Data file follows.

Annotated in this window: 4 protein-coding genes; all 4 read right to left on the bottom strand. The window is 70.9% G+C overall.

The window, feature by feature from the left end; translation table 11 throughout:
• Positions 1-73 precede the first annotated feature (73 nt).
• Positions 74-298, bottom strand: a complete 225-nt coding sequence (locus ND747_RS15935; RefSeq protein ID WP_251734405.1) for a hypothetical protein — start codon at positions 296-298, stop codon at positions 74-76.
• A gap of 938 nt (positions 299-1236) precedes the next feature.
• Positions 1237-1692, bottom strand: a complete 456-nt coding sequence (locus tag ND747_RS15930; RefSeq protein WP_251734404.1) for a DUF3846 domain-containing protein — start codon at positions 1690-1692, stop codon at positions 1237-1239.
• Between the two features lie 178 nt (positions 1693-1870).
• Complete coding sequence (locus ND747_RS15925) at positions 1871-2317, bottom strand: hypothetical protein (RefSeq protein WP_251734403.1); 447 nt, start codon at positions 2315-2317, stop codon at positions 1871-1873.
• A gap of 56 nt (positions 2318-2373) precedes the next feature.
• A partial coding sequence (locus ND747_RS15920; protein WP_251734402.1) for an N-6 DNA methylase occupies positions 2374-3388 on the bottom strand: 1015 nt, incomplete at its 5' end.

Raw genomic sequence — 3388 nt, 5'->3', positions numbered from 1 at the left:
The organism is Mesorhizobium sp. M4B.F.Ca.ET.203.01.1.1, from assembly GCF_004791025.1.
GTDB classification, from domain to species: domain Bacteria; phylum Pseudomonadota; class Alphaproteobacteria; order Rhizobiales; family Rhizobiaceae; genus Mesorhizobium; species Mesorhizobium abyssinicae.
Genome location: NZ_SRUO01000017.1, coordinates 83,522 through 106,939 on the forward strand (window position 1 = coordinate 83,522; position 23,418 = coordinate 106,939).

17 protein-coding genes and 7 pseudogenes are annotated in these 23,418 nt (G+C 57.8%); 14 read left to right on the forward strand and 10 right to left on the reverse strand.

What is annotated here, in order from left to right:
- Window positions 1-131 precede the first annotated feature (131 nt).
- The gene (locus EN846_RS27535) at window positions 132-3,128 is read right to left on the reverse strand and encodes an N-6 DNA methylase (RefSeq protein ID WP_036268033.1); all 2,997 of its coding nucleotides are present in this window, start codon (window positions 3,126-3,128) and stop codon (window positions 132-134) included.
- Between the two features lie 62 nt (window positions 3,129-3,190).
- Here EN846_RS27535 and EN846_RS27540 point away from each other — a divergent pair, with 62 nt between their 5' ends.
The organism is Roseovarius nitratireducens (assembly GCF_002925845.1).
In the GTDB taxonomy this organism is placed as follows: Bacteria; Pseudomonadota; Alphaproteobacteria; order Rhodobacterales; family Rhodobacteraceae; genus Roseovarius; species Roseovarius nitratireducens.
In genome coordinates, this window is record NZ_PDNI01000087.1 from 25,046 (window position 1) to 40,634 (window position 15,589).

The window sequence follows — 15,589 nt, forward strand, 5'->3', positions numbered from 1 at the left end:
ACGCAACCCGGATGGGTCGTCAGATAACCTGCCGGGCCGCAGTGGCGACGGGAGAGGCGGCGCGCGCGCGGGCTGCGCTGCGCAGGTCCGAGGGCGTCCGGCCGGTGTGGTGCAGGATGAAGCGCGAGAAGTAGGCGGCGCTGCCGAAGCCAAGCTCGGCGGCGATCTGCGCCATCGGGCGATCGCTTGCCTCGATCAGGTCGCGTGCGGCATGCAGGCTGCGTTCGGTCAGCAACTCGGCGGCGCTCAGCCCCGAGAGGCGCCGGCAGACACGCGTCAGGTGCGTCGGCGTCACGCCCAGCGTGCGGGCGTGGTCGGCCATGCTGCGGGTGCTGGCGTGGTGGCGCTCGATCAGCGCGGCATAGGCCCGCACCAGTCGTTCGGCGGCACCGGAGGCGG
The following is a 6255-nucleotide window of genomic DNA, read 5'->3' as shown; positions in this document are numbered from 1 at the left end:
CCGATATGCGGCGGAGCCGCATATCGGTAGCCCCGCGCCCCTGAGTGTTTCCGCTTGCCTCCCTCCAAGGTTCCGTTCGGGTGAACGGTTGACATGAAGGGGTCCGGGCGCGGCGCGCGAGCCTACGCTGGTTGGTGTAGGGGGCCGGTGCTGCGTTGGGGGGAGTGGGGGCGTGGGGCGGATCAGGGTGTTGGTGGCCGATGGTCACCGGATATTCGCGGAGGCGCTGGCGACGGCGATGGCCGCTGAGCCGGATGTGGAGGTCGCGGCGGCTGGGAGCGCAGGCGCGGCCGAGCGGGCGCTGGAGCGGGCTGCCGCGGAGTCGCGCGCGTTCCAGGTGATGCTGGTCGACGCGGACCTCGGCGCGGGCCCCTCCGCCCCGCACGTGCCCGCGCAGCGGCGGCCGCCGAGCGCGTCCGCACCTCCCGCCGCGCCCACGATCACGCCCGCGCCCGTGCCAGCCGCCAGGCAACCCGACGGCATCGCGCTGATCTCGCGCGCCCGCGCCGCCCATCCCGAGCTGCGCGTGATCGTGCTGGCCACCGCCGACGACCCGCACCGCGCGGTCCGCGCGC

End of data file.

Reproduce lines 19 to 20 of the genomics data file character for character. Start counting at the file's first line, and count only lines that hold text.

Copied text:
- Between the two features lie 62 nt (window positions 3,129-3,190).
- Here EN846_RS27535 and EN846_RS27540 point away from each other — a divergent pair, with 62 nt between their 5' ends.